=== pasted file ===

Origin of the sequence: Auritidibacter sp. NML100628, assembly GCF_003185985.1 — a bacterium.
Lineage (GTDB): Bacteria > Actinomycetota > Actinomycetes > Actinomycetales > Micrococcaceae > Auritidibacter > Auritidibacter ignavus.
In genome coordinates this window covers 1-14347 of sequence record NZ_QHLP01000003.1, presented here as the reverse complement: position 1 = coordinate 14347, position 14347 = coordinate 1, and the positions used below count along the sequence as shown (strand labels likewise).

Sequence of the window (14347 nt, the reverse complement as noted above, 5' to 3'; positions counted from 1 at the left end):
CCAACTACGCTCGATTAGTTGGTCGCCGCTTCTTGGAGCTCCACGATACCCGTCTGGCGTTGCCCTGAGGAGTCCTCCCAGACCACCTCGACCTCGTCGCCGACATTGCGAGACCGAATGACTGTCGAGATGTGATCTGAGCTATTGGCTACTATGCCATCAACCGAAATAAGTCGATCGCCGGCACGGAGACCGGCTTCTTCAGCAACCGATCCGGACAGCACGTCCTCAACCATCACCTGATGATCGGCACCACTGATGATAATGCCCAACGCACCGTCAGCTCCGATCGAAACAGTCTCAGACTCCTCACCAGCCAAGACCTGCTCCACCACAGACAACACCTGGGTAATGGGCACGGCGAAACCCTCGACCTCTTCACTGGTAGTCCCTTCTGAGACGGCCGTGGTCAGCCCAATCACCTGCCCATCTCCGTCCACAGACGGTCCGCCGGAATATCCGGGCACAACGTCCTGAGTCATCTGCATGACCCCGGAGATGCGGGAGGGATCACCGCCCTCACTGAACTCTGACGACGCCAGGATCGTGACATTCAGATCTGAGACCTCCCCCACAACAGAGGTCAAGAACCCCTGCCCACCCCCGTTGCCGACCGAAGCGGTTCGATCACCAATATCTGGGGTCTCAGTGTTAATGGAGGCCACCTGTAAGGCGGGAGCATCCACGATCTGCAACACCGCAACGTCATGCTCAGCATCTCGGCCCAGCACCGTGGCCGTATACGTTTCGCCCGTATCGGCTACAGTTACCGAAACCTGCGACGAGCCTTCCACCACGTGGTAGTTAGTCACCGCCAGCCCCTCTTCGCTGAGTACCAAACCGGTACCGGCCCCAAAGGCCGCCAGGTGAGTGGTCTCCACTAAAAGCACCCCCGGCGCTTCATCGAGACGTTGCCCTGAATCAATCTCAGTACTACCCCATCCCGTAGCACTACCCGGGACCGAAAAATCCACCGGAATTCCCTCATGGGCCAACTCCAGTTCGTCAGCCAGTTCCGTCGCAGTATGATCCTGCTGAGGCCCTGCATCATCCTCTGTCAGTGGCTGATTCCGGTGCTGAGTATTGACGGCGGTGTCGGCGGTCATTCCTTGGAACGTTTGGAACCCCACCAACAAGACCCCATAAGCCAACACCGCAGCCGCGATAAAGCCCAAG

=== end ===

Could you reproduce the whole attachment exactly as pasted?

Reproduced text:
Origin of the sequence: Auritidibacter sp. NML100628, assembly GCF_003185985.1 — a bacterium.
Lineage (GTDB): Bacteria > Actinomycetota > Actinomycetes > Actinomycetales > Micrococcaceae > Auritidibacter > Auritidibacter ignavus.
In genome coordinates this window covers 1-14347 of sequence record NZ_QHLP01000003.1, presented here as the reverse complement: position 1 = coordinate 14347, position 14347 = coordinate 1, and the positions used below count along the sequence as shown (strand labels likewise).

Sequence of the window (14347 nt, the reverse complement as noted above, 5' to 3'; positions counted from 1 at the left end):
CCAACTACGCTCGATTAGTTGGTCGCCGCTTCTTGGAGCTCCACGATACCCGTCTGGCGTTGCCCTGAGGAGTCCTCCCAGACCACCTCGACCTCGTCGCCGACATTGCGAGACCGAATGACTGTCGAGATGTGATCTGAGCTATTGGCTACTATGCCATCAACCGAAATAAGTCGATCGCCGGCACGGAGACCGGCTTCTTCAGCAACCGATCCGGACAGCACGTCCTCAACCATCACCTGATGATCGGCACCACTGATGATAATGCCCAACGCACCGTCAGCTCCGATCGAAACAGTCTCAGACTCCTCACCAGCCAAGACCTGCTCCACCACAGACAACACCTGGGTAATGGGCACGGCGAAACCCTCGACCTCTTCACTGGTAGTCCCTTCTGAGACGGCCGTGGTCAGCCCAATCACCTGCCCATCTCCGTCCACAGACGGTCCGCCGGAATATCCGGGCACAACGTCCTGAGTCATCTGCATGACCCCGGAGATGCGGGAGGGATCACCGCCCTCACTGAACTCTGACGACGCCAGGATCGTGACATTCAGATCTGAGACCTCCCCCACAACAGAGGTCAAGAACCCCTGCCCACCCCCGTTGCCGACCGAAGCGGTTCGATCACCAATATCTGGGGTCTCAGTGTTAATGGAGGCCACCTGTAAGGCGGGAGCATCCACGATCTGCAACACCGCAACGTCATGCTCAGCATCTCGGCCCAGCACCGTGGCCGTATACGTTTCGCCCGTATCGGCTACAGTTACCGAAACCTGCGACGAGCCTTCCACCACGTGGTAGTTAGTCACCGCCAGCCCCTCTTCGCTGAGTACCAAACCGGTACCGGCCCCAAAGGCCGCCAGGTGAGTGGTCTCCACTAAAAGCACCCCCGGCGCTTCATCGAGACGTTGCCCTGAATCAATCTCAGTACTACCCCATCCCGTAGCACTACCCGGGACCGAAAAATCCACCGGAATTCCCTCATGGGCCAACTCCAGTTCGTCAGCCAGTTCCGTCGCAGTATGATCCTGCTGAGGCCCTGCATCATCCTCTGTCAGTGGCTGATTCCGGTGCTGAGTATTGACGGCGGTGTCGGCGGTCATTCCTTGGAACGTTTGGAACCCCACCAACAAGACCCCATAAGCCAACACCGCAGCCGCGATAAAGCCCAAG